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Peer support in reviewing and evaluating online teaching

How to use peer feedback from your teaching colleagues and students to improve your online teaching.
© FutureLearn

Reflecting on your own teaching is an important part of the professional development of any teacher, but sometimes it helps to work with colleagues to help continue improving your online teaching.

Finding a critical friend

The words ‘critical’ and ‘friend’ might sound unusual together, but the term refers to a colleague, usually another teacher, who can give you constructive feedback on your teaching and make suggestions for improvement. In Step 2.7 we suggested getting peer feedback on the directions you give in online learning activities; you could also share your learning designs or student feedback, or even ask them to observe a synchronous online session. You can return the favour and give your critical friend the same support. We’ve already discussed the pressure many of us are under at the moment, and having a friend who you can talk to about challenges you’re facing is important too. A problem shared is a problem halved!

Working with your community of practice

The aim of this course is to create a community of practice for teachers across a range of education levels. There are thousands of learners on this course, but you might want to develop a smaller community with teachers within your institution, or with other teachers in your local area.

Hannah Tyreman, Chartered College of Teaching: “Connect with colleagues nationally and globally. Share resources and be open to the idea of developing content together. Jump on a virtual chat with them using a tool like Zoom and discuss how you’re going to teach one of your upcoming subjects. Plan it together and by each delivering something in the same way, it can become a cycle of professional development where you report back on the experience and continually refine your approaches.”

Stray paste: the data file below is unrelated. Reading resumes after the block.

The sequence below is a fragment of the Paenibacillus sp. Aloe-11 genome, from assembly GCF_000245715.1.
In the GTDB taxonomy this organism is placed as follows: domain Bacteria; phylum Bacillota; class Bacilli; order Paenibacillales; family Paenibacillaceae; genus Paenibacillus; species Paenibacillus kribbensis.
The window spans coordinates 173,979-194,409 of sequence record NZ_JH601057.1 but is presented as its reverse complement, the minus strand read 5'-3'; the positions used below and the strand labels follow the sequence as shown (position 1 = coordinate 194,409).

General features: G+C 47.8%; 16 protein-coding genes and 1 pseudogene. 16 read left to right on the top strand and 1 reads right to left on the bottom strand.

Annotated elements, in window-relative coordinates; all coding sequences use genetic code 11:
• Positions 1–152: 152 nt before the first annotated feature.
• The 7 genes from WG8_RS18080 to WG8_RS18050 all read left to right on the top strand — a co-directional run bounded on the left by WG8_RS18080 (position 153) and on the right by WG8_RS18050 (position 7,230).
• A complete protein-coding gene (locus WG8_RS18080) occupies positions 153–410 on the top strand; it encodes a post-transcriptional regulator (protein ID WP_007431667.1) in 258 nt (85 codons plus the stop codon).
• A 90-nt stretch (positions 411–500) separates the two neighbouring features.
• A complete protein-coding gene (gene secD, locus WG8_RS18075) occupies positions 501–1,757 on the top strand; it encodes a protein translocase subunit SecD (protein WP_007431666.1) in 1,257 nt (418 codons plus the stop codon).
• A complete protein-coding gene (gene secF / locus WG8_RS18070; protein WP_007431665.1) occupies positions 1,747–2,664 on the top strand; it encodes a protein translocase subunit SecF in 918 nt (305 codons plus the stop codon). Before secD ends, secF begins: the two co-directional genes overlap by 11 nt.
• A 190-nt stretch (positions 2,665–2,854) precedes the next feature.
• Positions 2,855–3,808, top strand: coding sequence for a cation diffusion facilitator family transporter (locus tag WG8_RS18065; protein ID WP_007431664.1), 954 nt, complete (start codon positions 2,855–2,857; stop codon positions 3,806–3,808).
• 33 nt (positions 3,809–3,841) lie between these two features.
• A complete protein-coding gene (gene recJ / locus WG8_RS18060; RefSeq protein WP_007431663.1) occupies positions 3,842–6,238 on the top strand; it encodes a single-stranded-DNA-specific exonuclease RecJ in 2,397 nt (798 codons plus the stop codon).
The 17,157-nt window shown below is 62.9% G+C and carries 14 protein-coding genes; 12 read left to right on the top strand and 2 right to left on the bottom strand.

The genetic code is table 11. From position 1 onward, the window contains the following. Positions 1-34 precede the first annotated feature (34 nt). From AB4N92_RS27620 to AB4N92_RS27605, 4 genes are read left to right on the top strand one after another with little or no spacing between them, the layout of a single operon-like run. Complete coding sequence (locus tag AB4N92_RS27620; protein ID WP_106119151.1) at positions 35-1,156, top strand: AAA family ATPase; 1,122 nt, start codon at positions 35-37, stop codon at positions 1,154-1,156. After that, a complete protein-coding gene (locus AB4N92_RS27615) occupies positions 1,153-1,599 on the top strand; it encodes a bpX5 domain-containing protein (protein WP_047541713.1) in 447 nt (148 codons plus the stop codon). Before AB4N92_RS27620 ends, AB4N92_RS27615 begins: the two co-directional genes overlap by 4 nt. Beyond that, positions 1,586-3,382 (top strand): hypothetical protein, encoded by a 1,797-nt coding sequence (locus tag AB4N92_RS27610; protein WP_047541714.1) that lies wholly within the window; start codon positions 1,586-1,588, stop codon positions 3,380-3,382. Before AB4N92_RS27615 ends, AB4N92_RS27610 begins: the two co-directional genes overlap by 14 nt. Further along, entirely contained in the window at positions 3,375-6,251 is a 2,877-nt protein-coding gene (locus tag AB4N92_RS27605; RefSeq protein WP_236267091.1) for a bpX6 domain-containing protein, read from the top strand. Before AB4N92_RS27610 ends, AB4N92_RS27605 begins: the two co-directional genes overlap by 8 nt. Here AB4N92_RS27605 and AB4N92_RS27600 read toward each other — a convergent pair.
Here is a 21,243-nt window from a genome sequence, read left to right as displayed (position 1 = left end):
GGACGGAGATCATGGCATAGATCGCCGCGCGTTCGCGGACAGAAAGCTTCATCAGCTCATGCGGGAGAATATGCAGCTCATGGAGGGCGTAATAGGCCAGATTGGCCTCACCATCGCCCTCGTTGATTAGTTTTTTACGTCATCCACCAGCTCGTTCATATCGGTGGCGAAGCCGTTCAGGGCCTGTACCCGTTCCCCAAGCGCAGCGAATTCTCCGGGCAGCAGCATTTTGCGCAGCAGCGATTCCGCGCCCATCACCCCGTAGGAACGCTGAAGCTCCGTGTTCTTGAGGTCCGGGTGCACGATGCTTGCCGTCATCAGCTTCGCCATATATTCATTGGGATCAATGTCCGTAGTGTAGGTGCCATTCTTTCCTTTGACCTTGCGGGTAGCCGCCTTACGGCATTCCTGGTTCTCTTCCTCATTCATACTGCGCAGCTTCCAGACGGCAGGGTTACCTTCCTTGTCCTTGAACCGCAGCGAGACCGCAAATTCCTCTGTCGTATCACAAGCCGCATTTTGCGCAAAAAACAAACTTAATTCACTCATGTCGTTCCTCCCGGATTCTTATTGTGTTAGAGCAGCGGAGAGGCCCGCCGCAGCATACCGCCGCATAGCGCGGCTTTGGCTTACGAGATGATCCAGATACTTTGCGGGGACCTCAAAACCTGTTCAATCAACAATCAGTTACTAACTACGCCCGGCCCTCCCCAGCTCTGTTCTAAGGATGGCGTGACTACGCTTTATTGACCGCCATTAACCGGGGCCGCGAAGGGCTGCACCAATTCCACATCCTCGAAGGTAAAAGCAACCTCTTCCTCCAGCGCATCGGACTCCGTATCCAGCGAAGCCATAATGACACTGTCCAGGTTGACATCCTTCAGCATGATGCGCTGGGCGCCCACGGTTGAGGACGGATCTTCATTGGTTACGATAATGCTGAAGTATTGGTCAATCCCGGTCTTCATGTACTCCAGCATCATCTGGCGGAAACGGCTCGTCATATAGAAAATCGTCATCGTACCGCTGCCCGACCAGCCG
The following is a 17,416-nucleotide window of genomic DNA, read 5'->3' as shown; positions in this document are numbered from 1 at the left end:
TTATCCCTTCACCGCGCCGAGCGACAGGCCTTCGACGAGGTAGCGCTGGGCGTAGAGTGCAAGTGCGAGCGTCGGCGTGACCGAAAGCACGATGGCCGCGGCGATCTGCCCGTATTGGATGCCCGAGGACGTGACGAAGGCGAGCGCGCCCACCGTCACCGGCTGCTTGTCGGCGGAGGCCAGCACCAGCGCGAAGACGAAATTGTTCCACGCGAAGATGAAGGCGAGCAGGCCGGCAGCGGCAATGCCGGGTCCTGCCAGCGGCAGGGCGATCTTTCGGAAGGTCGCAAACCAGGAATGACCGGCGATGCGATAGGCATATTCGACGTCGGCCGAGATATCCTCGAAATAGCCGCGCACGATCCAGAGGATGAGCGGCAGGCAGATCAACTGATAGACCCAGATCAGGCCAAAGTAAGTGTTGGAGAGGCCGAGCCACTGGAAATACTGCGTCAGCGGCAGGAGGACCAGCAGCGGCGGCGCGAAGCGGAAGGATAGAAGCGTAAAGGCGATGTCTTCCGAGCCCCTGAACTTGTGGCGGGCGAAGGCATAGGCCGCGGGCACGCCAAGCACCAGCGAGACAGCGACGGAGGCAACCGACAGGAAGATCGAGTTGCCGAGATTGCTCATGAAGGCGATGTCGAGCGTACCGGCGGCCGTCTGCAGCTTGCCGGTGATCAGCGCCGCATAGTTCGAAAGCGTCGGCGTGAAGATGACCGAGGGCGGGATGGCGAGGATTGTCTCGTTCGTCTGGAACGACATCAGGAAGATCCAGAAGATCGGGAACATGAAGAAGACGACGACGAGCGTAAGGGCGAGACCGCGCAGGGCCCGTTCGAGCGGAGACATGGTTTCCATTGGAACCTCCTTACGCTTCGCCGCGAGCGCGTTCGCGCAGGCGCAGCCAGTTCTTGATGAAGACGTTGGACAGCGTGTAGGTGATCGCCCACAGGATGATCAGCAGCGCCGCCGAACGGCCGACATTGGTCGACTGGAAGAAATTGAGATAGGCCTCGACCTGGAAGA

Once you have finished this course you might find that you know more about transitioning your teaching to online than your peers. You can become an online teaching and learning champion or thought leader within your institution. If you are working alone, it can be helpful to join or create a broader teaching community for support and to share teaching and learning resources. For parents and carers working with children, you can contact school parents’ groups on social media to share suggestions for engaging learning activities you have tried with your children.

The Teaching Online educators have also created a group on LinkedIn. This is a place for us to continue the conversation and share resources beyond the course.


How are you planning to use critical friends, your community of practice, and your students to improve your online teaching?

© FutureLearn
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